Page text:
Insulin resistance may be an early sign of metabolic dysfunction with the potential to lead to neuropsychiatric sequelae in the long term. In order to identify whether insulin resistance in otherwise healthy young and middle-aged adults is associated with preclinical signs of neuropsychiatric impairment, we recruited 126 overweight but nondiabetic, nondepressed individuals who completed an insulin suppression test for direct measurement of insulin resistance as well as a battery of cognitive and neuropsychiatric measures. Insulin resistance was associated with weaker performance on a fine motor task (Purdue Pegboard) as well as increases in subclinical symptoms of depression. We submit that insulin resistance in early to mid-adulthood may be an important predictor of long-term risk for metabolic, psychiatric, and neurobehavioral dysfunction.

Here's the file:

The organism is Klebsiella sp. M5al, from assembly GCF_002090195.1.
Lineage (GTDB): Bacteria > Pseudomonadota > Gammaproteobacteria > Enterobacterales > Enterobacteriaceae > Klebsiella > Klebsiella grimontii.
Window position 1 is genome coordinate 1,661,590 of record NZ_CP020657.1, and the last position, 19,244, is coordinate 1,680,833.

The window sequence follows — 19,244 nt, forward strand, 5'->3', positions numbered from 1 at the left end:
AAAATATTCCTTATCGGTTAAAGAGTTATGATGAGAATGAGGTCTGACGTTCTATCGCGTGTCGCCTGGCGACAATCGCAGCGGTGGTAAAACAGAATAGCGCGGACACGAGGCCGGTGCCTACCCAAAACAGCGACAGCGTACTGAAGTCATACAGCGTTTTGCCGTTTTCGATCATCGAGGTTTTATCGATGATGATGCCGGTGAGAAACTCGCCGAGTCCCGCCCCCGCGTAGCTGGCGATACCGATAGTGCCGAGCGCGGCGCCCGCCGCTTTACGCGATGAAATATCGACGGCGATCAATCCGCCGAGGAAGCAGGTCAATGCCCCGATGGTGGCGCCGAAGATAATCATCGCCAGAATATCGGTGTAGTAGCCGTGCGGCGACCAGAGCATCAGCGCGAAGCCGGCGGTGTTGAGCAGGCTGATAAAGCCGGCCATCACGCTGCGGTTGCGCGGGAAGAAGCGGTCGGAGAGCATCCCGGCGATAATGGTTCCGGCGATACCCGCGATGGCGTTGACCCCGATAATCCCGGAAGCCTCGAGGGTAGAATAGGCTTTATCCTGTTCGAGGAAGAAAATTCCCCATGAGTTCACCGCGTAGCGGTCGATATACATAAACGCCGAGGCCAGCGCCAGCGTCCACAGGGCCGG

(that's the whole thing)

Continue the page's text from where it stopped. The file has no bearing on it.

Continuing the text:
View details for DOI 10.1016/j.psyneuen.2022.105944
View details for PubMedID 36272362